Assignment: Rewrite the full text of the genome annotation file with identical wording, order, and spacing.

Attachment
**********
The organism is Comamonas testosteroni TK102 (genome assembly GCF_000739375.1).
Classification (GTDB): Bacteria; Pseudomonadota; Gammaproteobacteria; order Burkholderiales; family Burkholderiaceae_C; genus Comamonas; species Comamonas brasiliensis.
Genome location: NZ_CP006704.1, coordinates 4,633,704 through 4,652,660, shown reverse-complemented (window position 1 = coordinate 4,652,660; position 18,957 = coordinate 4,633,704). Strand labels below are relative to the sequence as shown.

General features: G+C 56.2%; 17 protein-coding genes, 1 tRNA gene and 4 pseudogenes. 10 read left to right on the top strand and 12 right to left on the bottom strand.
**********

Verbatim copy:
The organism is Comamonas testosteroni TK102 (genome assembly GCF_000739375.1).
Classification (GTDB): Bacteria; Pseudomonadota; Gammaproteobacteria; order Burkholderiales; family Burkholderiaceae_C; genus Comamonas; species Comamonas brasiliensis.
Genome location: NZ_CP006704.1, coordinates 4,633,704 through 4,652,660, shown reverse-complemented (window position 1 = coordinate 4,652,660; position 18,957 = coordinate 4,633,704). Strand labels below are relative to the sequence as shown.

General features: G+C 56.2%; 17 protein-coding genes, 1 tRNA gene and 4 pseudogenes. 10 read left to right on the top strand and 12 right to left on the bottom strand.